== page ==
Missouri University of Science and Technology has received a $1 million gift from the Sunderland Foundation to complete construction of the Clayco Advanced Construction and Materials Laboratory in Butler-Carlton Civil Engineering Hall. The foundation also supported the project with a $100,000 gift in 2016.
“We are deeply grateful for the Sunderland Foundation’s investment in this research and teaching lab,” says Missouri S&T Chancellor Mo Dehghani. “The foundation’s partnership has made a difference on our campus for many years. This gift will support research on next-generation construction materials and methods with the potential to transform how we design and build our future as a nation.”
The Sunderland Foundation was established in 1945 by Lester T. Sunderland, who served as president of the Ash Grove Cement Co. for 33 years. The foundation’s focus on funding brick and mortar projects reflects the heritage of the cement company.
“Since its inception, the foundation has focused on supporting projects in higher education, health care, youth-serving organizations, and civic and cultural areas of interest,” said President and Chief Operating Officer Randy Vance. “By supporting these types of construction and special interest projects, the Sunderland Foundation fosters a stronger, safer and more vibrant future for the communities we serve. The Advanced Construction and Materials Laboratory project is an important undertaking that we are pleased to support.”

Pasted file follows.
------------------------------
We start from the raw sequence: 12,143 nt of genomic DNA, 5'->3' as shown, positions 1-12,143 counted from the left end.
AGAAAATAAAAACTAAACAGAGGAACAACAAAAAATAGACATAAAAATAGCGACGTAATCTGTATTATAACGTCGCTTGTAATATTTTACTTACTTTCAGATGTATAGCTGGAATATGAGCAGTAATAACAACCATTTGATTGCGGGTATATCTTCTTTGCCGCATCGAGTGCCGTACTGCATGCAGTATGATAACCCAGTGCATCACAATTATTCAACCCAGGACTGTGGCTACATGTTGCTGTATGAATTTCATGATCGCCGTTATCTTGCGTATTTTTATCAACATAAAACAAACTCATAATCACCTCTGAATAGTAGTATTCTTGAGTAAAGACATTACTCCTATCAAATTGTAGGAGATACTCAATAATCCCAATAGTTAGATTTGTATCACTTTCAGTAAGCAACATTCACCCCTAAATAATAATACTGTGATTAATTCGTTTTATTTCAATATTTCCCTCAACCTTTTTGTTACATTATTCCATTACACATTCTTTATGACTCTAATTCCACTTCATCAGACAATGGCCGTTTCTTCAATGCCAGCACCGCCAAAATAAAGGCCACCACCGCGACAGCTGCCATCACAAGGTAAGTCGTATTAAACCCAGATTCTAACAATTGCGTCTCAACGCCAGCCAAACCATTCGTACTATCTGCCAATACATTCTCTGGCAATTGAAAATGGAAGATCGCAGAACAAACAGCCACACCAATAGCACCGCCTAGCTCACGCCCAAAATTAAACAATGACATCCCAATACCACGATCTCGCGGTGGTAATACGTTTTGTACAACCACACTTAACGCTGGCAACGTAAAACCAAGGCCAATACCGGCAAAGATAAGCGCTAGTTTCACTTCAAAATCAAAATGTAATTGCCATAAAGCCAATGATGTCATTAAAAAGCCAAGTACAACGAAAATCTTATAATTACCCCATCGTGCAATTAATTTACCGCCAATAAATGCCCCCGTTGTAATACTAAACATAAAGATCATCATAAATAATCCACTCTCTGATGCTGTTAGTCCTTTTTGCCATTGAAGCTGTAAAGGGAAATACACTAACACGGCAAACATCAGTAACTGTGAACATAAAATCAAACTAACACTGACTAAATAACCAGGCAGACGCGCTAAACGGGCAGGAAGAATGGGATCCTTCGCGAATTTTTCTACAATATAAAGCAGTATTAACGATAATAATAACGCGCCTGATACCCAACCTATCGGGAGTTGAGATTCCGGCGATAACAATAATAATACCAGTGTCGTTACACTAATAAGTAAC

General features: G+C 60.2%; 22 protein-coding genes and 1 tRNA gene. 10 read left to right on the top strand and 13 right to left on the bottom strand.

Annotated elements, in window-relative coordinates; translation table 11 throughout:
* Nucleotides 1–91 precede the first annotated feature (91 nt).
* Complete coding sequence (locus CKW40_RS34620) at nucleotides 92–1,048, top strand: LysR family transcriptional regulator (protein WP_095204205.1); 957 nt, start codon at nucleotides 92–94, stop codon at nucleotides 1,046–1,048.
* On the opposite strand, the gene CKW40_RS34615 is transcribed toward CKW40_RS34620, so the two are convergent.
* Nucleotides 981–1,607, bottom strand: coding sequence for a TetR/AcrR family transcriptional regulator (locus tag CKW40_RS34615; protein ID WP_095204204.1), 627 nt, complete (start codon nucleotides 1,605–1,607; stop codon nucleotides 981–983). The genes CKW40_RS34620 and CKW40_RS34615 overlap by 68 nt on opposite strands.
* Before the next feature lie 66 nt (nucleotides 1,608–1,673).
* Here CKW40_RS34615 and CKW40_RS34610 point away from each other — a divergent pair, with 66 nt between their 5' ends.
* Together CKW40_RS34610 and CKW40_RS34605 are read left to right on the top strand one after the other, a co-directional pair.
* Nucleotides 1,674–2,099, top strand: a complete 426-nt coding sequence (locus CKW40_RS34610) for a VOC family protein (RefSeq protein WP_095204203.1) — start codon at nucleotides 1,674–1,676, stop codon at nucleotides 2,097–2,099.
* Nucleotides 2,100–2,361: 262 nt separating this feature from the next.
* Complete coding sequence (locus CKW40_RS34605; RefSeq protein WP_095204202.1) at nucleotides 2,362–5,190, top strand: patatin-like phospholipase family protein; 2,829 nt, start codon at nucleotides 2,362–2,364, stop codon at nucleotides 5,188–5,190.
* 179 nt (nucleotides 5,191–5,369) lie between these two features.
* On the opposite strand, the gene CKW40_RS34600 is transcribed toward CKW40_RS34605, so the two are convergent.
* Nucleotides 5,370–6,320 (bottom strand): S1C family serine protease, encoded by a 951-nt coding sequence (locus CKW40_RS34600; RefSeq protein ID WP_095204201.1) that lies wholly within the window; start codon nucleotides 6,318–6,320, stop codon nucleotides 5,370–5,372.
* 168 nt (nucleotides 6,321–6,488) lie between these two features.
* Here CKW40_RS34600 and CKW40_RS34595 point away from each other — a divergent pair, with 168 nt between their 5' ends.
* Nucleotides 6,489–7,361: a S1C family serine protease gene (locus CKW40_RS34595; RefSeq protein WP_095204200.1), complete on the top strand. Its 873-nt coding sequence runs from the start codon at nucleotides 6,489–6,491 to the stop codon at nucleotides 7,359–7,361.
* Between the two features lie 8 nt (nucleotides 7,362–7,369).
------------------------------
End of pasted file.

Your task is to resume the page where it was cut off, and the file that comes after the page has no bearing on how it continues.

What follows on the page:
The lab expands the existing high bay structures lab in Butler-Carlton Civil Engineering Hall with 14,600 square feet of new space for research on sustainable, cost-effective, and green solutions to our nation’s infrastructure challenges. More than 35 pieces of Center for Infrastructure Engineering Studies (CIES) testing equipment previously located in buildings across campus have been consolidated at the new research lab.
Naming donor Clayco Inc. and ARCO Construction Co. are also major donors to the lab, along with the University of Missouri System, S&T’s College of Engineering and Computing, and private charitable gifts including a bequest from civil engineering alumnus James A. Heidman.